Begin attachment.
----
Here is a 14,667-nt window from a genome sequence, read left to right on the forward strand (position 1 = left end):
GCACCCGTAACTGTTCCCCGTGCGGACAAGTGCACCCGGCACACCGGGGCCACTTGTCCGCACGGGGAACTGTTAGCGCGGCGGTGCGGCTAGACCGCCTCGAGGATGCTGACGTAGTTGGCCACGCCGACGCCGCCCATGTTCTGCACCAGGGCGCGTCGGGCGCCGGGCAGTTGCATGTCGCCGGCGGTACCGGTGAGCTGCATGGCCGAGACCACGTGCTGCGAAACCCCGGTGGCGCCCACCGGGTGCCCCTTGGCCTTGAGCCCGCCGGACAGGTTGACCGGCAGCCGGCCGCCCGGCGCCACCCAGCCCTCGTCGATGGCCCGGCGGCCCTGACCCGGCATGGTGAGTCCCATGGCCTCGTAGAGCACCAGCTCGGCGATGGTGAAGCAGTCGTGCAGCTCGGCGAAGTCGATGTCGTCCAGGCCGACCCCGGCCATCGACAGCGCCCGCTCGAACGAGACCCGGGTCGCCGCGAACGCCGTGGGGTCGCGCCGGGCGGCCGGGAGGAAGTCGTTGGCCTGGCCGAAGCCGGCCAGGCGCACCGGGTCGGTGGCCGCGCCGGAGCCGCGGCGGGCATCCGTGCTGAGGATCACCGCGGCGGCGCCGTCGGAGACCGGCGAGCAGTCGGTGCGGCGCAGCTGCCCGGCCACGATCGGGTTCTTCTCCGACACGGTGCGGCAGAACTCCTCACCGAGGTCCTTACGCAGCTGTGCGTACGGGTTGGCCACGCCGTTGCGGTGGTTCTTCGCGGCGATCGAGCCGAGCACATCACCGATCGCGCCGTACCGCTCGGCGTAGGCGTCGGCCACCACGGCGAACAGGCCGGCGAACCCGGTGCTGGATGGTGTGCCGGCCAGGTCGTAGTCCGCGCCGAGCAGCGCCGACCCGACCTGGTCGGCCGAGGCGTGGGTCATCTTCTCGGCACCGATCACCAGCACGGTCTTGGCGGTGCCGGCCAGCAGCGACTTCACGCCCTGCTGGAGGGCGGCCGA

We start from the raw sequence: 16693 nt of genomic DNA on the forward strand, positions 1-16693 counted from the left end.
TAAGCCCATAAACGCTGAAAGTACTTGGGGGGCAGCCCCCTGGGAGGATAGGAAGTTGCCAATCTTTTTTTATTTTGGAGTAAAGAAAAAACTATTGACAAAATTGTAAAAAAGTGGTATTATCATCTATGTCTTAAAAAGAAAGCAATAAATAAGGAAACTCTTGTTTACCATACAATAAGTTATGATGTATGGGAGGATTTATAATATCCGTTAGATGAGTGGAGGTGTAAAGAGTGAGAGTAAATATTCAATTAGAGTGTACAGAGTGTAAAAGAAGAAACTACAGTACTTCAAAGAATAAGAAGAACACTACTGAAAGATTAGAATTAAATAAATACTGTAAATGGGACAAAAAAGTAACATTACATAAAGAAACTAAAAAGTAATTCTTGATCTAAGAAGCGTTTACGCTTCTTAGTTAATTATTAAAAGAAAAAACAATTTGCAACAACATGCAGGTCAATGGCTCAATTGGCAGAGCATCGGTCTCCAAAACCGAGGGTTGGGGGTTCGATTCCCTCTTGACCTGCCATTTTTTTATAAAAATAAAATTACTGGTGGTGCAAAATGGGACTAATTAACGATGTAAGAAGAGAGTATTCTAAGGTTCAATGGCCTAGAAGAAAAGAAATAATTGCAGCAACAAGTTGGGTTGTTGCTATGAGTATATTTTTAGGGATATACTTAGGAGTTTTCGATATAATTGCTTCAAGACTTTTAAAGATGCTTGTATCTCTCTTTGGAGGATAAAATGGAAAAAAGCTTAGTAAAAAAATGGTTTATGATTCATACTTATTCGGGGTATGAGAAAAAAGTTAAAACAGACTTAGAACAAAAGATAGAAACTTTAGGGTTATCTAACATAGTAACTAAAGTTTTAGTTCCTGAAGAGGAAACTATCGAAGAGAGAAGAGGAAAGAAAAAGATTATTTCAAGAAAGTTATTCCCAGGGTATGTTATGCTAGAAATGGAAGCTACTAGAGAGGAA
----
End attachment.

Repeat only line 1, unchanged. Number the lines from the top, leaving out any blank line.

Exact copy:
Here is a 14,667-nt window from a genome sequence, read left to right on the forward strand (position 1 = left end):